Students at a Bay Ridge Catholic school are far too young to remember the Sept. 11 terrorist attack that took place 17 years ago, long before they were born.
But they are aware of the significance of that tragic day in U.S. history, according to their principal, who led the youngsters in a commemoration of the event Tuesday morning, Sept. 11.
“Sept. 11 is part of our curriculum. Our teachers talk to the children in each of our classes about what happened,” Rosemarie McGoldrick, principal of Holy Angels Catholic Academy, told this newspaper as she stood in the school’s courtyard and watched approvingly as youngsters tied red, white and blue ribbons to a fence.
Next to the fence where the children were carefully affixing their ribbons stood a permanent memorial to Sept. 11, a small section of a steel beam from the Twin Towers.
The beam was brought to the courtyard several years ago by the Rev. James Devlin, who was the pastor of Our Lady of Angels Catholic Church at the time. Holy Angels Catholic Academy has close ties to the church, which is located next door to the school.
Holy Angels Academy is located at 337 74th St.
The presence of the steel beam serves as a daily reminder to the students and to Our Lady of Angels parishioners of the sacrifices made on Sept. 11, 2001.
Seventeen parishioners of Our Lady of Angels were killed in the World Trade Center that day. A plaque listing the names of the local victims is attached to the fence behind the steel beam.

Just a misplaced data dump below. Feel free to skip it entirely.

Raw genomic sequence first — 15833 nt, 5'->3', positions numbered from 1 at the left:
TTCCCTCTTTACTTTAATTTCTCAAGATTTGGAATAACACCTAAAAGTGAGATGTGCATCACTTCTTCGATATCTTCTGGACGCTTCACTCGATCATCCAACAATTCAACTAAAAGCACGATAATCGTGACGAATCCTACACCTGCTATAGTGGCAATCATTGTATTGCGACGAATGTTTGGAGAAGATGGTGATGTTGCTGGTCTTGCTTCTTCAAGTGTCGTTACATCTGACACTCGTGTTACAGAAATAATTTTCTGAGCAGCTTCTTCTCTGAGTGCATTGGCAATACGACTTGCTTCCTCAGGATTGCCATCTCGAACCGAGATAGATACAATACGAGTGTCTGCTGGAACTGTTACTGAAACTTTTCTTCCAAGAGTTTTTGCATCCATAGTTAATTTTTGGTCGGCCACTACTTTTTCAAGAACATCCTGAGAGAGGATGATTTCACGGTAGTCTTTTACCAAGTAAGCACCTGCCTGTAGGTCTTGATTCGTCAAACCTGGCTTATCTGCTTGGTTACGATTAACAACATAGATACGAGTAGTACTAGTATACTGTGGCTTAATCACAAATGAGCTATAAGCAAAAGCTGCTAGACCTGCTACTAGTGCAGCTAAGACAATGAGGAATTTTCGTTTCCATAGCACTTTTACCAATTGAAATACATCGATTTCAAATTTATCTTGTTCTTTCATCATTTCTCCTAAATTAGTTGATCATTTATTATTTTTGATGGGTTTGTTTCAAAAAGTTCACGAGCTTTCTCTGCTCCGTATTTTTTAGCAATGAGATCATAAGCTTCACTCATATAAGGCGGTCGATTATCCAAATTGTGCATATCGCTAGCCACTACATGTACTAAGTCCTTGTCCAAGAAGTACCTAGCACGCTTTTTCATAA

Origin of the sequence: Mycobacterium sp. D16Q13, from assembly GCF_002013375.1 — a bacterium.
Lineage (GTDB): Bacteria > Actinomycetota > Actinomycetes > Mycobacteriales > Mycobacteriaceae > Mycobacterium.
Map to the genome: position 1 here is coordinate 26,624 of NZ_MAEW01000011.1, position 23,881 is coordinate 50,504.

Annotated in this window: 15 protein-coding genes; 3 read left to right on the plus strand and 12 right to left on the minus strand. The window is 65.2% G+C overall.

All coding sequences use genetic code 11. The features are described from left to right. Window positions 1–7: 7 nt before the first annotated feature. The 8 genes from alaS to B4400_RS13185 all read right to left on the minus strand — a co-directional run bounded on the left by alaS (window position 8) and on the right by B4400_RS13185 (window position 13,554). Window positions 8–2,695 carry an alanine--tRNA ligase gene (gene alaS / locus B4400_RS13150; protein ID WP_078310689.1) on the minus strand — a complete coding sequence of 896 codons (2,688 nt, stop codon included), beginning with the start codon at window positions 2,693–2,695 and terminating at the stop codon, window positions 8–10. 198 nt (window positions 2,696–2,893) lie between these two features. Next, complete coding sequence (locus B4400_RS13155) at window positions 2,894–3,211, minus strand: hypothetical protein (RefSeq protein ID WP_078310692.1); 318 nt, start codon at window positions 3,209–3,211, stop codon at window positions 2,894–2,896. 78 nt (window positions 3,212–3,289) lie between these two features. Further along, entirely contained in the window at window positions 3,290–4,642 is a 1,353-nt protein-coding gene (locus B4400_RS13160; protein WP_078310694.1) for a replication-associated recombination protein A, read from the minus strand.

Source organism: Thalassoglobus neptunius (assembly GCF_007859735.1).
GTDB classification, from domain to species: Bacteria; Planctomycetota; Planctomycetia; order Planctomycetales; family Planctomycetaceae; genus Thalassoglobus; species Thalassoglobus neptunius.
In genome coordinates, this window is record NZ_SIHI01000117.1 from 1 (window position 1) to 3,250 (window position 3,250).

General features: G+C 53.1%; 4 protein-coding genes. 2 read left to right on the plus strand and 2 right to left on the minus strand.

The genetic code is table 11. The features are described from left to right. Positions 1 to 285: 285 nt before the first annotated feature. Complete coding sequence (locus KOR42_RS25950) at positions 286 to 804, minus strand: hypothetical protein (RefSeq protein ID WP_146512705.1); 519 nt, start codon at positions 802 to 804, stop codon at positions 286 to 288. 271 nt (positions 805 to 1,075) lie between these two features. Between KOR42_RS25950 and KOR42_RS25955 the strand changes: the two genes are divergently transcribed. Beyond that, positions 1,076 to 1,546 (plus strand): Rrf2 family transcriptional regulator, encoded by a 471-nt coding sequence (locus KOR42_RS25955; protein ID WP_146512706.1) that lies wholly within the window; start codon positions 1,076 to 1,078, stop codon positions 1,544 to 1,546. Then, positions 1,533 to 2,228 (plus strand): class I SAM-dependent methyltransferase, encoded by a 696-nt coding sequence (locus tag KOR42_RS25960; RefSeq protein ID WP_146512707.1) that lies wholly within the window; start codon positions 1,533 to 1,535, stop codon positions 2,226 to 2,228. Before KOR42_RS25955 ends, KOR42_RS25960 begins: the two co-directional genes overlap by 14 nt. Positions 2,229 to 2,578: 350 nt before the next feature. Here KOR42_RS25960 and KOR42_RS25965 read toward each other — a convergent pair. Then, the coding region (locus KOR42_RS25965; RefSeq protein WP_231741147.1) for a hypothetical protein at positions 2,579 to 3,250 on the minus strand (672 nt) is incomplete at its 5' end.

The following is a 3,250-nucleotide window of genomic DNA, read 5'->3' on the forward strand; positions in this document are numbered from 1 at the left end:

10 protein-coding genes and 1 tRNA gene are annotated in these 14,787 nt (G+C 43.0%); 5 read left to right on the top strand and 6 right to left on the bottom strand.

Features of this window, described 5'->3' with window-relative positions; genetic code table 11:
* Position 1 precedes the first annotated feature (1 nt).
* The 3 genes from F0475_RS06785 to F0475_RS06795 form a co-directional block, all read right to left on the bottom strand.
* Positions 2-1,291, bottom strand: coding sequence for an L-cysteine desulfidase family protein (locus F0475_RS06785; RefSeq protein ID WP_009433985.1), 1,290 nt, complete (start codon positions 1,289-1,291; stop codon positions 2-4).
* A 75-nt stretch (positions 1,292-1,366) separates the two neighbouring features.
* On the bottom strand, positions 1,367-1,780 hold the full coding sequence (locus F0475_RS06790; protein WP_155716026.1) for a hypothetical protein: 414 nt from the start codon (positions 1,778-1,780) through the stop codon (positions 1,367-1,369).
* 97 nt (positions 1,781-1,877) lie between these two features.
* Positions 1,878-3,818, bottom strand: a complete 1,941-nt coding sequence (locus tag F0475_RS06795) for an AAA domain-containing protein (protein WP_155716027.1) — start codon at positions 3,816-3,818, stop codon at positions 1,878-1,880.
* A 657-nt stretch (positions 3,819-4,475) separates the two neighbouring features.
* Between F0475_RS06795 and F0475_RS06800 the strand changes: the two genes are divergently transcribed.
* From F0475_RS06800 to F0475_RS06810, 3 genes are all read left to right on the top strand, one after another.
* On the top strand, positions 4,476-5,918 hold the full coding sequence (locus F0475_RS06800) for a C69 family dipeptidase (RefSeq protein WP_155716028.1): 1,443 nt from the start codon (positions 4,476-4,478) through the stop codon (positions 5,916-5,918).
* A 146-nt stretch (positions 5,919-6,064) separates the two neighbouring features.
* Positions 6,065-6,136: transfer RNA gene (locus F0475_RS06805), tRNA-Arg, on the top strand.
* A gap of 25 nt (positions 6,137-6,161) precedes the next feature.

The roster includes five New York City firefighters: Eric Allen, Salvatore Calabro, David DeRubbio, William Lake and James Riches, as well as a police officer, Moira Smith.
The list also contains civilians who either worked in the World Trade Center or were there that day by chance. Barbara Habib, a senior vice president at Marsh & McLennan, worked in her company’s midtown Manhattan office but was in the firm’s office in the North Tower for a conference when the building was struck by a hijacked jetliner.
On Tuesday, Holy Angels Academy had a wreath placed in front of the steel beam.
Russell Berry, the school’s social studies teacher, planned the ribbon-tying tribute and directed the children, who went up to the fence once class at a time.
The memorial service started with the Rev. Jason Espinal, the parochial vicar of Our Lady of Angels Church, leading the students and teachers in prayer.
“We pray for the families of the victims. We pray for our nation,” he said.
State Sen. Marty Golden, who was an altar boy at Our Lady of Angels Church when he was growing up in Bay Ridge, attended the ceremony and talked to the students about the importance of remembering Sept. 11 as the years go by and the date recedes into the distant past.
At some point in the next few decades, Golden said, the students standing in the school courtyard will be the civic, business and political leaders, and will be bearing the responsibility of maintaining the country’s focus on Sept. 11.
“It’s important that we never, ever forget. You are the future who will be leading this great nation. Never let these incidents happen again in our future,” Golden told the children.
The ceremony ended with Espinal leading everyone in the singing of “God Bless America.”